Let’s say that Howie passes away and leaves a big estate to his daughter Eva, and there’s an equally large estate tax due. However, most of Howie’s assets are tied up in real estate and in his IRA. With that scenario, Eva might not want to immediately force a sale of the real estate. However, if she accesses the inherited IRA to raise money, she’ll have to pay income tax on the withdrawal and lose a terrific opportunity for extended tax deferral.
FedWeek’s recent article, “Common Mistakes in Life Insurance Designations,” explains that considering this type of scenario, Howie could purchase life insurance on himself.
The proceeds from Howie’s life insurance policy would then be used to pay the estate tax bill. With that taken care of, Eva could keep the real estate, while taking only minimum required distributions from the inherited IRA. If the insurance policy is owned by Eva or by an irrevocable trust (i.e. not Howie or his revocable trust), the proceeds probably will not be included in Howie’s estate and will not increase the estate tax obligation. While life insurance comes to a beneficiary income tax free, it doesn't always come estate tax free. Howie's estate consists of everything he owns. Therefore, if he owns the life insurance it is also subject to estate tax.
That’s a smart way to plan it out. However, some life insurance errors can wreak havoc with an estate plan. Let’s look at some common mistakes:
Naming your estate as beneficiary. This puts the proceeds in your estate—and the money will be exposed to estate tax and your creditors. Your executor will also have more paperwork, if your estate is the beneficiary. Instead, designate the appropriate people or charities. Also, naming your estate instead of you trust could subject the life insurance proceeds to unnecessary probate.
Designating a single beneficiary. Always name at least two contingent or “backup” beneficiaries, which will decrease or eliminate any confusion, if the primary beneficiary predeceases you.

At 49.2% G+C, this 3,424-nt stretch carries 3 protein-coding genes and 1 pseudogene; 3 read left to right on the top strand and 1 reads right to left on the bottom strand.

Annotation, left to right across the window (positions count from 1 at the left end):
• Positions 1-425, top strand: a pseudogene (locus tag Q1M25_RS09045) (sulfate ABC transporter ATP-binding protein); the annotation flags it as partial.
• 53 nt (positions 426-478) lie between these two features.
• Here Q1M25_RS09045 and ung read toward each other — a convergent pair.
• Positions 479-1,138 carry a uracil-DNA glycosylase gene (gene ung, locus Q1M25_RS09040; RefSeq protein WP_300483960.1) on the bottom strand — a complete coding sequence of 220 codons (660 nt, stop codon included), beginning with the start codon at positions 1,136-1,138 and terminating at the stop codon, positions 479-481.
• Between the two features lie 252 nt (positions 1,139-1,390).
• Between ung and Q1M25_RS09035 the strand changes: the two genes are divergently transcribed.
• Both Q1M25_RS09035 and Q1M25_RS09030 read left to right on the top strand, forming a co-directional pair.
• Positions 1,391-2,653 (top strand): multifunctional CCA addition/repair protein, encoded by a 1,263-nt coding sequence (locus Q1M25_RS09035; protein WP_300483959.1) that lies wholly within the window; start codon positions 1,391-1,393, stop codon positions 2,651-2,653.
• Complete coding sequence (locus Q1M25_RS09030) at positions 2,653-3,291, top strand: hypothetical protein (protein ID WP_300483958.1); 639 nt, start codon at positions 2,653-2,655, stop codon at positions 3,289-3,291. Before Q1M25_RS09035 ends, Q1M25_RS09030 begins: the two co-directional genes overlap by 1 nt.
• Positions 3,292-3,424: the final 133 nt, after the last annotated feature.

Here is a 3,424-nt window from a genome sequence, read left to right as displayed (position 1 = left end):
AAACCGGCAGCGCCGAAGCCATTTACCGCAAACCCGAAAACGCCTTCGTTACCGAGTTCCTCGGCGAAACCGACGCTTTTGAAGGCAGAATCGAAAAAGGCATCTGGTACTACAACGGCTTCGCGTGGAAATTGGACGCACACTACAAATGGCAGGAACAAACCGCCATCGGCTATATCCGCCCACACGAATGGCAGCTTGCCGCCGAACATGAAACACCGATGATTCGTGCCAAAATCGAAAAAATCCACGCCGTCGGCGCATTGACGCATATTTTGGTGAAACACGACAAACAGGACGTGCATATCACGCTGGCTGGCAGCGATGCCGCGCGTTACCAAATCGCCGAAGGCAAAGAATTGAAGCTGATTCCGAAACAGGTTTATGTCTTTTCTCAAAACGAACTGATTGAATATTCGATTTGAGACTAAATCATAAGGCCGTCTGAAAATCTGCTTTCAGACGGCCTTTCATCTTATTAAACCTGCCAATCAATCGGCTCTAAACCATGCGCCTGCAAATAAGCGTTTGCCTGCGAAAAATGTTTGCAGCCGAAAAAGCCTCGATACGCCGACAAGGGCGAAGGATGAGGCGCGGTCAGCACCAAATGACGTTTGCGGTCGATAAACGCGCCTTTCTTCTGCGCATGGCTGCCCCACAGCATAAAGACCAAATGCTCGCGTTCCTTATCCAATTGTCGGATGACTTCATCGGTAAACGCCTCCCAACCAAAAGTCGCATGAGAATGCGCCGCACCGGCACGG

Filing and forgetting the policy. Review your policies every three years. If the beneficiary is an ex-spouse or someone who’s died, make the appropriate change and get a confirmation, in writing, from the insurance company. Also make sure that your successor Trustees/beneficiaries are aware the life insurance policy exists.
Not having adequate coverage. If you have young children, it will take a small fortune to pay for their expenses, including college, in case of your untimely death. Be wise with enough coverage for your children and for whoever will take care of them. It may not or may not be a spouse, but children don’t raise themselves and you don’t want a bargain basement mom for your kids.
While we do not provide life insurance, we will work with your advisor, or refer you to one, to make sure you life insurance works with your estate plan.
One of the main goals of our law practice is to help families like yours plan for the safe, successful transfer of wealth to the next generation. Call our office today to schedule a time for us to sit down and talk about your estate plan, where we can identify the best strategies for you and your family to ensure your legacy of love and financial security. Our office is located in Santa Ana, CA but we serve all of California including Irvine, Orange, Tustin, Newport Beach, and Anaheim.
Reference: FedWeek (February 14, 2019) “Common Mistakes in Life Insurance Designations”